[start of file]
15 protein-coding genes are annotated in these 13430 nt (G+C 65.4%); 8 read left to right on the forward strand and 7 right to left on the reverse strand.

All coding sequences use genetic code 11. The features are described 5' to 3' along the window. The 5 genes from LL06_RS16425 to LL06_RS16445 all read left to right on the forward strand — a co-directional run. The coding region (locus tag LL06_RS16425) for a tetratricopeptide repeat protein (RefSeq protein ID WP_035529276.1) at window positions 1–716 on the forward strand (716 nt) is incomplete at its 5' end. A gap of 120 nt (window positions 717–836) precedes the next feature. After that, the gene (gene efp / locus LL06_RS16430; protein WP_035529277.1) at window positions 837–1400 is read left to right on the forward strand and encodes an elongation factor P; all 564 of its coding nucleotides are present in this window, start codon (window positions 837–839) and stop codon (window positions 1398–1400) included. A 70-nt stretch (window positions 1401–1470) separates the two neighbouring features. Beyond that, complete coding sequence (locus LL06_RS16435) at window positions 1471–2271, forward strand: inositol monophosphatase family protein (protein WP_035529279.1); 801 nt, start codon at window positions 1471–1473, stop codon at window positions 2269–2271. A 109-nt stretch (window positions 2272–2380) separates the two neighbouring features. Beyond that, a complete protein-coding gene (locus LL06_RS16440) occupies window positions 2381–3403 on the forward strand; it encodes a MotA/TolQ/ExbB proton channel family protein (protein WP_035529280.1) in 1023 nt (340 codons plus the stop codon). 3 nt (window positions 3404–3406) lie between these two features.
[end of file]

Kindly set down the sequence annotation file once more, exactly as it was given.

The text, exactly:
15 protein-coding genes are annotated in these 13430 nt (G+C 65.4%); 8 read left to right on the forward strand and 7 right to left on the reverse strand.

All coding sequences use genetic code 11. The features are described 5' to 3' along the window. The 5 genes from LL06_RS16425 to LL06_RS16445 all read left to right on the forward strand — a co-directional run. The coding region (locus tag LL06_RS16425) for a tetratricopeptide repeat protein (RefSeq protein ID WP_035529276.1) at window positions 1–716 on the forward strand (716 nt) is incomplete at its 5' end. A gap of 120 nt (window positions 717–836) precedes the next feature. After that, the gene (gene efp / locus LL06_RS16430; protein WP_035529277.1) at window positions 837–1400 is read left to right on the forward strand and encodes an elongation factor P; all 564 of its coding nucleotides are present in this window, start codon (window positions 837–839) and stop codon (window positions 1398–1400) included. A 70-nt stretch (window positions 1401–1470) separates the two neighbouring features. Beyond that, complete coding sequence (locus LL06_RS16435) at window positions 1471–2271, forward strand: inositol monophosphatase family protein (protein WP_035529279.1); 801 nt, start codon at window positions 1471–1473, stop codon at window positions 2269–2271. A 109-nt stretch (window positions 2272–2380) separates the two neighbouring features. Beyond that, a complete protein-coding gene (locus LL06_RS16440) occupies window positions 2381–3403 on the forward strand; it encodes a MotA/TolQ/ExbB proton channel family protein (protein WP_035529280.1) in 1023 nt (340 codons plus the stop codon). 3 nt (window positions 3404–3406) lie between these two features.